Wedding outfits that pack a punch

It might be the bride's big day, but you don't have to fade to grey

Guests are often in the best position to really enjoy a wedding. The bride and groom are too nervous to enjoy themselves; the mums are too worried about their hats to really get into the swing; the bridesmaids are too busy bickering; and the best man is so hungover he doesn't know what day it is. But the guests have no worries and no responsibilities. They can just sit back and enjoy the ride.

The duties of a guest are very simple - turn up on time with a present, enjoy yourself and go home. Of course, this doesn't mean you have carte blanche to do whatever the heck you like. It's still bad form to let your children run wild during the ceremony and heckling the father-of-the-bride during his speech just isn't on (even if your heckle is a darn sight funnier than any of his stories). But apart from being on your best behaviour, you have very little else to worry about. Except - you just knew there had to be a catch somewhere, didn't you? - you have to decide what to wear. And it's not just about buying a drop-dead-gorgeous dress; it's about buying a drop-dead-gorgeous dress that makes you look fabulous but doesn't outshine the bride.

First of all, try to relax and focus on the overall look you want to achieve. Do you want to be coolly chic or dazzlingly done-up to the nines? Hat or no hat? And are you going for eye-popping colour combinations or laid-back neutral simplicity? Trends have changed dramatically in the last 20 years or so, making occasionwear much less formal and much more wearable.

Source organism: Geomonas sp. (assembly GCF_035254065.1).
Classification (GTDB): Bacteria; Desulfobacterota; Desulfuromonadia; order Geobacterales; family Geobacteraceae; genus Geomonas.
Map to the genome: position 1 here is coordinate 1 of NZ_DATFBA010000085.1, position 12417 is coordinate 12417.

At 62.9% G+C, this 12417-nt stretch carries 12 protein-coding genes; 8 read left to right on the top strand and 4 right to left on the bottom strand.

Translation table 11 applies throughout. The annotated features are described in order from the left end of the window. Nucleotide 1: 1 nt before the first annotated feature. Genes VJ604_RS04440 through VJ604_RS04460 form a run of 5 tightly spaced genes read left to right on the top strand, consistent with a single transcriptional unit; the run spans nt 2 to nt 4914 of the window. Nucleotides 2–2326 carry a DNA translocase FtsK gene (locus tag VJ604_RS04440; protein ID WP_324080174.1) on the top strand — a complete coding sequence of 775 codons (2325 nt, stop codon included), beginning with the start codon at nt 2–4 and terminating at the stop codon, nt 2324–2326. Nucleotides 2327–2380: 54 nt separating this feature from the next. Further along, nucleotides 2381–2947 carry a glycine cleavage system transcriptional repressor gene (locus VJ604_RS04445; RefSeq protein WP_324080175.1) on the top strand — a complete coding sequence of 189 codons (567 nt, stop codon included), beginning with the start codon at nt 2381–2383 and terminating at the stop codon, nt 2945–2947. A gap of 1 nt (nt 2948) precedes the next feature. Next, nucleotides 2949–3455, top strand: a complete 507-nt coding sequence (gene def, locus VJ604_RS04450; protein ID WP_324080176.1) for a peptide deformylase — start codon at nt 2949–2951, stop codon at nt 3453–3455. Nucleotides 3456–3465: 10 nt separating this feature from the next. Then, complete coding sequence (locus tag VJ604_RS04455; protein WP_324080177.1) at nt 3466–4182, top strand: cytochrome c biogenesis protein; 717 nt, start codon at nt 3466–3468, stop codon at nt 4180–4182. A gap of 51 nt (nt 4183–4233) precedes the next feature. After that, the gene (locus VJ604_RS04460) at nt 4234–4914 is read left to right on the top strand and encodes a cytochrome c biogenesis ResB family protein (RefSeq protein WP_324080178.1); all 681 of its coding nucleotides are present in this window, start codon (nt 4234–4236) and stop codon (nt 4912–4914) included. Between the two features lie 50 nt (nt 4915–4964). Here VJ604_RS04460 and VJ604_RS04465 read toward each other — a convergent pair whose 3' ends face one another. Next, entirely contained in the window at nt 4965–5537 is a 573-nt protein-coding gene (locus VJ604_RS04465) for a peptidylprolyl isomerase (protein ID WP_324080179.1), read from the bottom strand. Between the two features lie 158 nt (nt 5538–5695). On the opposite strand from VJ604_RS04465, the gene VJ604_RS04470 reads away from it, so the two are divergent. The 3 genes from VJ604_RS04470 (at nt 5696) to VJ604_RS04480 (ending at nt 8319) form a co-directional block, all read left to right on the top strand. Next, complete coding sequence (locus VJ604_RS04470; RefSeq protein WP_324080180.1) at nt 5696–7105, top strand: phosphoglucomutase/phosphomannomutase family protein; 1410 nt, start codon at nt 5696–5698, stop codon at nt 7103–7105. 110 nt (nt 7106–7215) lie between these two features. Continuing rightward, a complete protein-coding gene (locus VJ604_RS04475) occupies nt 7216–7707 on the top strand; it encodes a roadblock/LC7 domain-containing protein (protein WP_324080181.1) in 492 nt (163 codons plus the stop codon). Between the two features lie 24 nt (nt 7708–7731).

Stylish dresses and contrasting jackets are still extremely popular as they give you the opportunity to dress up or down as the weather (and your mood) dictates on the day.

How bold you go in terms of colour is up to you, but when it comes to fabric its best to opt for something soft and pliable, like a linen-silk mix, a satin crepe or a floaty chiffon, that's going to move with you rather than fight against you.

Trousers are no longer seen as a fashion faux pas (in fact male guests are strongly advised to wear them!). But try not to equate trousers with sloppy, unstructured style. You still need to think carefully about the fit and the fabric, even if it's just so people know you haven't just popped out of the office during your tea-break for the ceremony.

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And finally, try to remember that wedding days are often long days, especially if you are invited to everything from the bride's tearful entry to the church on her father's arm to the groom's drunken exit from the evening reception over his best man's shoulder. Comfort is key if you are going to be one of the best dressed guests on the day, so choose shoes that are flattering rather than ankle-breaking and make sure you can sit down in your fitted dress without it cutting off the circulation to your legs. After all, some might suspect you are trying to steal the bride's thunder if you tumble dramatically down the aisle on your skyscraping heels or keel over at the reception through lack of oxygen and fall face first into the wedding cake.

Apparently, that sort of behaviour is quite often frowned upon.

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